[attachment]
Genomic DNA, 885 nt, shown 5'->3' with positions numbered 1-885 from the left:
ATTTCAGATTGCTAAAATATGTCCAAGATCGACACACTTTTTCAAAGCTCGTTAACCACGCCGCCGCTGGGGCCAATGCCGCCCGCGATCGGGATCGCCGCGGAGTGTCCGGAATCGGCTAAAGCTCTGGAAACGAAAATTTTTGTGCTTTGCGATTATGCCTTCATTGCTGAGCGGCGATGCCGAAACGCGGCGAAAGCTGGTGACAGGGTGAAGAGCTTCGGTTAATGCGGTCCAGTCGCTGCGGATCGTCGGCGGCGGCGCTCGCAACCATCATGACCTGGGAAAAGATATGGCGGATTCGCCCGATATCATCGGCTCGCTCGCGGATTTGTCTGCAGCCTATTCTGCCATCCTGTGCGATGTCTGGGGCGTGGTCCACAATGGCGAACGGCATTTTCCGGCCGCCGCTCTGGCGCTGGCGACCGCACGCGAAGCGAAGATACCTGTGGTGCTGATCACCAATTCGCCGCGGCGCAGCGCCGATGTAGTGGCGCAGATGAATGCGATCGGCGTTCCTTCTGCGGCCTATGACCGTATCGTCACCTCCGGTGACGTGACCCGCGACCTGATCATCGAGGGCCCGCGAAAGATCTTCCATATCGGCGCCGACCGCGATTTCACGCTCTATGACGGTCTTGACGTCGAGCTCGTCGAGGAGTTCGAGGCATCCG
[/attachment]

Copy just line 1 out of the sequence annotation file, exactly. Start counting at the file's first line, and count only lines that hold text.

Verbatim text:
Genomic DNA, 885 nt, shown 5'->3' with positions numbered 1-885 from the left: